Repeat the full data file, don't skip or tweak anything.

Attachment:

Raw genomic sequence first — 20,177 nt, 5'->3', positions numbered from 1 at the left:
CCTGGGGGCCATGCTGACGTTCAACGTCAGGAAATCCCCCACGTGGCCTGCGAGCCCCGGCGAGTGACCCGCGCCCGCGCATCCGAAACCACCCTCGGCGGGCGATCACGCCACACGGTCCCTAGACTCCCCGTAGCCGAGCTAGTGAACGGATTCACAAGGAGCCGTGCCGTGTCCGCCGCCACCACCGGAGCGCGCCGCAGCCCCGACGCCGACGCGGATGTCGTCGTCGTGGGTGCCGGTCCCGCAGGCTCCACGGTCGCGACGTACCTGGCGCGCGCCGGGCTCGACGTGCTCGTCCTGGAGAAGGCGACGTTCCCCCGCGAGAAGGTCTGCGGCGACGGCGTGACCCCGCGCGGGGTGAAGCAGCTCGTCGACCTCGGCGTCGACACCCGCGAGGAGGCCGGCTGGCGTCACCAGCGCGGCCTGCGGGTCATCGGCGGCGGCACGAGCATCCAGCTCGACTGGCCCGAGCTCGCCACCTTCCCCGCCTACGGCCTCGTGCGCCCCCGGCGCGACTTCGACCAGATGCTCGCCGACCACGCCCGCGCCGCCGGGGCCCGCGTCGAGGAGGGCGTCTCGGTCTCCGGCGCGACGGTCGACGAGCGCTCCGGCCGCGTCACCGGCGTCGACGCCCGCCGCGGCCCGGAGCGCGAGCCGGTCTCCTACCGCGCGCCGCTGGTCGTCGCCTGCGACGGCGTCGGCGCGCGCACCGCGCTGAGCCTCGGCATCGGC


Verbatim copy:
Raw genomic sequence first — 20,177 nt, 5'->3', positions numbered from 1 at the left:
CCTGGGGGCCATGCTGACGTTCAACGTCAGGAAATCCCCCACGTGGCCTGCGAGCCCCGGCGAGTGACCCGCGCCCGCGCATCCGAAACCACCCTCGGCGGGCGATCACGCCACACGGTCCCTAGACTCCCCGTAGCCGAGCTAGTGAACGGATTCACAAGGAGCCGTGCCGTGTCCGCCGCCACCACCGGAGCGCGCCGCAGCCCCGACGCCGACGCGGATGTCGTCGTCGTGGGTGCCGGTCCCGCAGGCTCCACGGTCGCGACGTACCTGGCGCGCGCCGGGCTCGACGTGCTCGTCCTGGAGAAGGCGACGTTCCCCCGCGAGAAGGTCTGCGGCGACGGCGTGACCCCGCGCGGGGTGAAGCAGCTCGTCGACCTCGGCGTCGACACCCGCGAGGAGGCCGGCTGGCGTCACCAGCGCGGCCTGCGGGTCATCGGCGGCGGCACGAGCATCCAGCTCGACTGGCCCGAGCTCGCCACCTTCCCCGCCTACGGCCTCGTGCGCCCCCGGCGCGACTTCGACCAGATGCTCGCCGACCACGCCCGCGCCGCCGGGGCCCGCGTCGAGGAGGGCGTCTCGGTCTCCGGCGCGACGGTCGACGAGCGCTCCGGCCGCGTCACCGGCGTCGACGCCCGCCGCGGCCCGGAGCGCGAGCCGGTCTCCTACCGCGCGCCGCTGGTCGTCGCCTGCGACGGCGTCGGCGCGCGCACCGCGCTGAGCCTCGGCATCGGC